• I do not believe that incarceration, in and of itself, solves the issues of drug use, poverty and homelessness. While our State Prison and the Rockingham County House of Corrections offer very good substance use disorder treatment programs, eventually all inmates are released into our community. If inmates or defendants do not have a stable place to live, continued treatment and the support of our community, sadly they will not succeed in living a sober, happy and productive life. As County Attorney I support and will continue to support transitional housing.  Transitional housing will offer our inmates a safe, sober and supportive environment to continue in their rehabilitation.  The Rockingham County Commissioners and Superintendent of the House of Corrections are all supportive of transitional housing. As a team, the Commissioners, Superintendent and myself are working on making transitional housing an option for inmates in Rockingham County.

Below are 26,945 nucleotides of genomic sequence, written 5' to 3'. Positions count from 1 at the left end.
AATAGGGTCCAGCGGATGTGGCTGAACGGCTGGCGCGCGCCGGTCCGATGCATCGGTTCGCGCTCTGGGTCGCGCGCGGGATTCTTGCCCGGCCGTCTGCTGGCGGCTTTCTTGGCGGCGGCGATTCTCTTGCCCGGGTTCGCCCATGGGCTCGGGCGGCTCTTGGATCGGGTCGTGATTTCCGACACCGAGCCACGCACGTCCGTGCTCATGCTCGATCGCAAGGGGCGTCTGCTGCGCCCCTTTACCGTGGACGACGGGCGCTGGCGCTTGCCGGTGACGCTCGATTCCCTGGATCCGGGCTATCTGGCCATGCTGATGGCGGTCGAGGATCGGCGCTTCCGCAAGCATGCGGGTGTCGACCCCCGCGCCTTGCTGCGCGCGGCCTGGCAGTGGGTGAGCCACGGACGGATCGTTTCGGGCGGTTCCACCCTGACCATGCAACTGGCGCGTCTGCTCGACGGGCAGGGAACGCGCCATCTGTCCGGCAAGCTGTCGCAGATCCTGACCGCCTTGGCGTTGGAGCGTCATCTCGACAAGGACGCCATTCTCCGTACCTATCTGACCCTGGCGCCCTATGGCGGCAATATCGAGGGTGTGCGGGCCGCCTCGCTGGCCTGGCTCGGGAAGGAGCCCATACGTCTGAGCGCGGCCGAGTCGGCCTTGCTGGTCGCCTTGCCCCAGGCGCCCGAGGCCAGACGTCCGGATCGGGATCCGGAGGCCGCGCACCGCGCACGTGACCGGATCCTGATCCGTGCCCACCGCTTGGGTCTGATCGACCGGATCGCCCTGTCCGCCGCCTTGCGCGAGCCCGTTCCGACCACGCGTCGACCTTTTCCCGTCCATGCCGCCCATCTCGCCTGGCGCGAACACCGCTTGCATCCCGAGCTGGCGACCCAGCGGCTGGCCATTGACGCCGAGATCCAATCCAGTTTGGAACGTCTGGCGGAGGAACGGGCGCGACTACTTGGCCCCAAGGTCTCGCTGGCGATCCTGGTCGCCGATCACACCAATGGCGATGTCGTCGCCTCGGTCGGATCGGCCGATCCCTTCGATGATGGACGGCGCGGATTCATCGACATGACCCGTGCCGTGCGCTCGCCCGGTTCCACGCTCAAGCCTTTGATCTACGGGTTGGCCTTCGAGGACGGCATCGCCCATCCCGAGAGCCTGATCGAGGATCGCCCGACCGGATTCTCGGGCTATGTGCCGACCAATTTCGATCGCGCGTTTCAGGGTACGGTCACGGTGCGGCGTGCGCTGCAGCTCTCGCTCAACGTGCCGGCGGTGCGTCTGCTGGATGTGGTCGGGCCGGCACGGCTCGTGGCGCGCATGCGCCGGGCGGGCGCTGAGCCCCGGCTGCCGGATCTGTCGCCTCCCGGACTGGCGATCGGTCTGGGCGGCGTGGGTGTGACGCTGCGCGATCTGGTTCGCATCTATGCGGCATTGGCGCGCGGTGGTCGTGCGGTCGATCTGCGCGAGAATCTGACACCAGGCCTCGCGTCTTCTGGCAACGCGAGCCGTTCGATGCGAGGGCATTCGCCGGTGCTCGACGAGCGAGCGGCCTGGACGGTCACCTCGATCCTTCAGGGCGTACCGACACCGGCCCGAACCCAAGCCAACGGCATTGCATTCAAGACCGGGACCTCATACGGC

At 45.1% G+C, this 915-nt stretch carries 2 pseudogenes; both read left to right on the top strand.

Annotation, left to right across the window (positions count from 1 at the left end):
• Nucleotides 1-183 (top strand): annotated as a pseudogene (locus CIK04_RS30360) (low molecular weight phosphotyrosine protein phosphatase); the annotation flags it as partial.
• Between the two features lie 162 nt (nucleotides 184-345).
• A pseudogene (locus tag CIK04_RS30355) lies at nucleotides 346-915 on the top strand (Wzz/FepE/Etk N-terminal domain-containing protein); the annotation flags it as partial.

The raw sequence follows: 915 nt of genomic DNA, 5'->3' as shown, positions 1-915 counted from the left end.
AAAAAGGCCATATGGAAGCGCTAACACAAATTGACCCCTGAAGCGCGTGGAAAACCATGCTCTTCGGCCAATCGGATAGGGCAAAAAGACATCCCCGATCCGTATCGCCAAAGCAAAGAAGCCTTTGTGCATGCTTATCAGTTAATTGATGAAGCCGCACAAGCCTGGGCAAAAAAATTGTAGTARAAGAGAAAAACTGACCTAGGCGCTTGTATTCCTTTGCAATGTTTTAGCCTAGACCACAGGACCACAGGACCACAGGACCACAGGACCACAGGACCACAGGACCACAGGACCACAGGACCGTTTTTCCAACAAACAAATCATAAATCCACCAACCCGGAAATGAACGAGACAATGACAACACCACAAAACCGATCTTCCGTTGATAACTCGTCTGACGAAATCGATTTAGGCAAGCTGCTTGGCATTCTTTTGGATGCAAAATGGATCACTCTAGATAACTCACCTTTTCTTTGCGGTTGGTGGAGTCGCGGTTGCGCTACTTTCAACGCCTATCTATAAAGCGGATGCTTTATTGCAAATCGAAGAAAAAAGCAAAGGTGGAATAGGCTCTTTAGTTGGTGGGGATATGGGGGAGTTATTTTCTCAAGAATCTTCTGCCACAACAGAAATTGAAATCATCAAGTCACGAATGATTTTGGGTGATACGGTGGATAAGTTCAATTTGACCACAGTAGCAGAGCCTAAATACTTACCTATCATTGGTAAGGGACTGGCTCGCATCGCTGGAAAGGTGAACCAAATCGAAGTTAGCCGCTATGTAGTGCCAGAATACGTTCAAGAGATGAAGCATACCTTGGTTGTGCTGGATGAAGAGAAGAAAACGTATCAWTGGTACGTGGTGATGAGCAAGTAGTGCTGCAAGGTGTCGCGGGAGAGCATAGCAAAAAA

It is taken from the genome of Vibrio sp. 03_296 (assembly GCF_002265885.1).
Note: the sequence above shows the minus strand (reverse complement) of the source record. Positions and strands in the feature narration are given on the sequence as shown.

13. Strafford County - Thomas Velardi

Q.Strafford County - Thomas Velardi
A.

1. Do you believe systemic racism in the criminal legal system of NH is real?  Explain.

  • The criminal legal system is made up of a series of human beings, and all human beings have learned or inherent biases and/or prejudices. So I accept the proposition that there is a potential for systematic racism in any system comprised of human decision makers. As far as how real that systematic racism is, that would require someone to be able to probe the motives of the actors in the system. I do not profess to have that power. I can only do what I have tried to do for the last twenty-one years, which is treat accused citizens individually based on the criminal allegations against them.